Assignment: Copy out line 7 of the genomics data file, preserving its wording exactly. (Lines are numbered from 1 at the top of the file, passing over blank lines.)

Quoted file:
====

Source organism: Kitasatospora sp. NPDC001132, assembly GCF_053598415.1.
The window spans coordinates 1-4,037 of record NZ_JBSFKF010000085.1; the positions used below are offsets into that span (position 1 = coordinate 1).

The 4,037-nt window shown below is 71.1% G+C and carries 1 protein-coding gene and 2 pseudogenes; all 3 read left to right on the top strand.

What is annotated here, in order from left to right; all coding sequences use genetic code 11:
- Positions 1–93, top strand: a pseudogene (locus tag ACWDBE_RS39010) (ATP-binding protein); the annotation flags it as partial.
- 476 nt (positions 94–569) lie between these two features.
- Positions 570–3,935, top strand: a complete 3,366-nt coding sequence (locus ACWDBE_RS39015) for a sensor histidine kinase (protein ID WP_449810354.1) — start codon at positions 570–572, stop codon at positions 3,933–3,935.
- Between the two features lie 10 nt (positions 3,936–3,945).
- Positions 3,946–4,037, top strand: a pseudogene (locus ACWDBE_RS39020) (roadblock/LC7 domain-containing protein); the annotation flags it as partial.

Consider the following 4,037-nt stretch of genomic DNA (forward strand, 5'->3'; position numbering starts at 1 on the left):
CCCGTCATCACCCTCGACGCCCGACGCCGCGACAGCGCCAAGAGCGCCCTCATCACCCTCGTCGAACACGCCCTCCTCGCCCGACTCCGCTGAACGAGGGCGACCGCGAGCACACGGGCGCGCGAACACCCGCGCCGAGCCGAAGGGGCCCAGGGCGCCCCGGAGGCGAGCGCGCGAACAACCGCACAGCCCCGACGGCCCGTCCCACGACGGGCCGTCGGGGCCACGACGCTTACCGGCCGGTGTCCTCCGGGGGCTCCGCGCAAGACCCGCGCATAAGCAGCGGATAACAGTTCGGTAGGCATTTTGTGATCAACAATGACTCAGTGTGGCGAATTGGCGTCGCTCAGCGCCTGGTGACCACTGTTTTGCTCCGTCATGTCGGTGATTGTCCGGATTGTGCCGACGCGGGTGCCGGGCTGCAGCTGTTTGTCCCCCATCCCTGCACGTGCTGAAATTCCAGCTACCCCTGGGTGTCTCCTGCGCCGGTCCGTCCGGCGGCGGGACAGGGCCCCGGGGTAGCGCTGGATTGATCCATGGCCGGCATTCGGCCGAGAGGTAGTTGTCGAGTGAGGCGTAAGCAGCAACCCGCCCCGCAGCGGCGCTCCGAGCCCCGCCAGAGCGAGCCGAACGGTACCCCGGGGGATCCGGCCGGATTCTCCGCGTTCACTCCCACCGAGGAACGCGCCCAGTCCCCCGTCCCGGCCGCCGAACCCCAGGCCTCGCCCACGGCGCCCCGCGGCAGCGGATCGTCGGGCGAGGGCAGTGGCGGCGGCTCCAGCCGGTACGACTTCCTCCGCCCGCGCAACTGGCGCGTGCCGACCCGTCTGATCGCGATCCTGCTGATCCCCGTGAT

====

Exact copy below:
- Positions 570–3,935, top strand: a complete 3,366-nt coding sequence (locus ACWDBE_RS39015) for a sensor histidine kinase (protein ID WP_449810354.1) — start codon at positions 570–572, stop codon at positions 3,933–3,935.